NO QUARTER GIVEN AS REDCOATS SACK THE INDIAN CITY OF JHANSI
[ 3 April 1858 ]
Today in 1858, Redcoats, under the command of General Hugh Rose, stormed the Indian city of Jhansi, where Lakshmibai, the legendary rani (queen), was leading a rebellion against British rule. Rose later proudly acknowledged that he had avenged an earlier massacre of British officers and their families a thousand times over, a shameless admission that he had personally ordered the merciless butchery of all the adult male inhabitants.1
KENYA’S BRITISH LED HOME GUARD UNTOUCHABLE AND OUT OF CONTROL
[ 3 April 1953 ]
On 3 April 1953, the British military authorities in Kenya received an intelligence report warning them that the Kenyan Home Guard, on whom they relied to enforce colonial rule across the country, had become a force which was widely considered untouchable and out of control. Their officers were exploiting their virtual license to torture and kill at will to take vengeance on personal enemies. According to the report, the Home Guard were ‘taking advantage of their position… by accusing their enemies of being members of Mau Mau (a nationalist rebel organisation), having them arrested and stealing their possessions. They (‘well educated Kikuyu’) maintain that it is useless to appeal to Government, as the Home Guard can do no wrong.’2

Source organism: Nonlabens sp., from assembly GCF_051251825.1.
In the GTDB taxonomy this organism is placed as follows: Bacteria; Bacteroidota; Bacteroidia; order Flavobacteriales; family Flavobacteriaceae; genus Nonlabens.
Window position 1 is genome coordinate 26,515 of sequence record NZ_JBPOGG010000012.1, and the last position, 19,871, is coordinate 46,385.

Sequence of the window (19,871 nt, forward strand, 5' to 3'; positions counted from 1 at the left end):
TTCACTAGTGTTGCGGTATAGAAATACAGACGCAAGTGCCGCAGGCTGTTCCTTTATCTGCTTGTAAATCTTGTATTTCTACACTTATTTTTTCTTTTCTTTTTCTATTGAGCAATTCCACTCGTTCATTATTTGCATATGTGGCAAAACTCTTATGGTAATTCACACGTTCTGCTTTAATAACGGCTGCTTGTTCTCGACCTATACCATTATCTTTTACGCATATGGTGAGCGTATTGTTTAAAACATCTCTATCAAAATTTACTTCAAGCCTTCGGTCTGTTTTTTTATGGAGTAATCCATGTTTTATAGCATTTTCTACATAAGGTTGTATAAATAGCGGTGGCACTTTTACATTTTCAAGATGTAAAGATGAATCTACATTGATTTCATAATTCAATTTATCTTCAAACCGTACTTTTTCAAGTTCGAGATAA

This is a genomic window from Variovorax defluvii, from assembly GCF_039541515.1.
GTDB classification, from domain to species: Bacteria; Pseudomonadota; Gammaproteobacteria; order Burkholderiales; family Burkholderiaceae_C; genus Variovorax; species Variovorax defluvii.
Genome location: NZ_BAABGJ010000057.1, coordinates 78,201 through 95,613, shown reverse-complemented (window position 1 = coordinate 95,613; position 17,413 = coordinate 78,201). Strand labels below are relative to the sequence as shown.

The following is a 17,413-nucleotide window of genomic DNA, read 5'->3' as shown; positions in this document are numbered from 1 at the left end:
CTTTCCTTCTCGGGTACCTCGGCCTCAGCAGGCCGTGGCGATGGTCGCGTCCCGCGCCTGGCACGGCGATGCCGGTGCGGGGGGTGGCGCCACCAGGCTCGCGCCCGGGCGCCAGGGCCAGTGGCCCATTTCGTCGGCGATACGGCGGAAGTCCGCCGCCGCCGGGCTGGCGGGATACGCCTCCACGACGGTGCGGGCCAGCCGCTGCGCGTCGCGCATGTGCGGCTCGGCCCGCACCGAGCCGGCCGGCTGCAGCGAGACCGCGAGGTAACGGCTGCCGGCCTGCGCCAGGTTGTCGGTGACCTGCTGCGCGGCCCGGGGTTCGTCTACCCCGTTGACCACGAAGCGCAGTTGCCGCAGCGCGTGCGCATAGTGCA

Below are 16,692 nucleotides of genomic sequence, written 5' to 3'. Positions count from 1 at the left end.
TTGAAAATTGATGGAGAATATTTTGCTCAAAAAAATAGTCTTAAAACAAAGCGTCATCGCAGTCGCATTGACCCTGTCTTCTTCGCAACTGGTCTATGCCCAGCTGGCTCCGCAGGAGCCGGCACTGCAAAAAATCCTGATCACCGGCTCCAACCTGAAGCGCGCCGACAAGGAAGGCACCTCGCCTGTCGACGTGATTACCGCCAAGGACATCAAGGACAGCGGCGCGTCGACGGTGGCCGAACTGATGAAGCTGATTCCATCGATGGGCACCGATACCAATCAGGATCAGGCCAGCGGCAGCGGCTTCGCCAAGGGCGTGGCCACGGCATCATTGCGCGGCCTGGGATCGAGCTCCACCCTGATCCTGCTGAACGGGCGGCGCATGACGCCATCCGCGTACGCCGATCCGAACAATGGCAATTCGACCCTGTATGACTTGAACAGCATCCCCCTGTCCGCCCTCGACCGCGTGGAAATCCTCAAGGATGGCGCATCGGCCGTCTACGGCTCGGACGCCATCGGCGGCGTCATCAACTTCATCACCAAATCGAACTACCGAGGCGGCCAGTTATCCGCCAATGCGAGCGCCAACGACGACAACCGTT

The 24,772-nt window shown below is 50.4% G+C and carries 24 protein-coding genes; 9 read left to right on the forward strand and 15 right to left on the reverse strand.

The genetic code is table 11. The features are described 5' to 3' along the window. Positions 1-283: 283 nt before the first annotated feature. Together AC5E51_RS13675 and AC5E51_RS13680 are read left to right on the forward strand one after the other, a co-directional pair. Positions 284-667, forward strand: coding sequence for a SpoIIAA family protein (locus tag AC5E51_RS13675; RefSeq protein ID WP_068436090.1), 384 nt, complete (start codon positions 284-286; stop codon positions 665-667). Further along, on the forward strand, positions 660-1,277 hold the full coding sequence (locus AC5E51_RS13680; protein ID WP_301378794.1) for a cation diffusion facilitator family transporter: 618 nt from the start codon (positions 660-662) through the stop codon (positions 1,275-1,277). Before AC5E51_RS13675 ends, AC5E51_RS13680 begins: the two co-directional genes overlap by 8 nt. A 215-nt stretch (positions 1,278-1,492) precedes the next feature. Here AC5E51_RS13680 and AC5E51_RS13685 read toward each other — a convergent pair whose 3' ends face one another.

CATHOLIC FAMILY BOMBED BECAUSE THEY HAD NOT SERVED MEMBERS OF THE SECURITY FORCES IN THEIR SHOP
[ 3 April 1973 ]
Today in 1973, a house belonging to a Catholic family in the town of Dungannon, County Tyrone, Northern Ireland, was bombed. Patrick Devlin and his three children were targeted because, as the convicted bomber, John James Somerville, later confessed, they had refused to accept members of the security forces as customers in their grocery shop. Fortunately, although the bomb was left on the sill of one of the windows, no one was injured.3
- Mahasweta Devi, The Queen of Jhansi, Calcutta, Seagull, 2000, p. 191 and Mudhsree Mukerjee, Churchill’s Secret War: The British Empire and the Ravaging of India During World War II, Basic Books, pp xxii-xxiii
- See “Witness Statement of Huw Charles Bennett” in Ndiku Mutua and Others V Foreign and Commonwealth Office, Claim No: HQO9X02666 pp. 62-63 https://www.leighday.co.uk/LeighDay/media/LeighDay/documents/Mau%20Mau/Historian%20witness%20statements/Dr-Bennett-3rd-statement-FINAL.pdf?ext=.pdf p62-63.
- Anne Cadwallader, Lethal Allies: British Collusion in Ireland, Mercier Press, Cork, 2013, p. 32.
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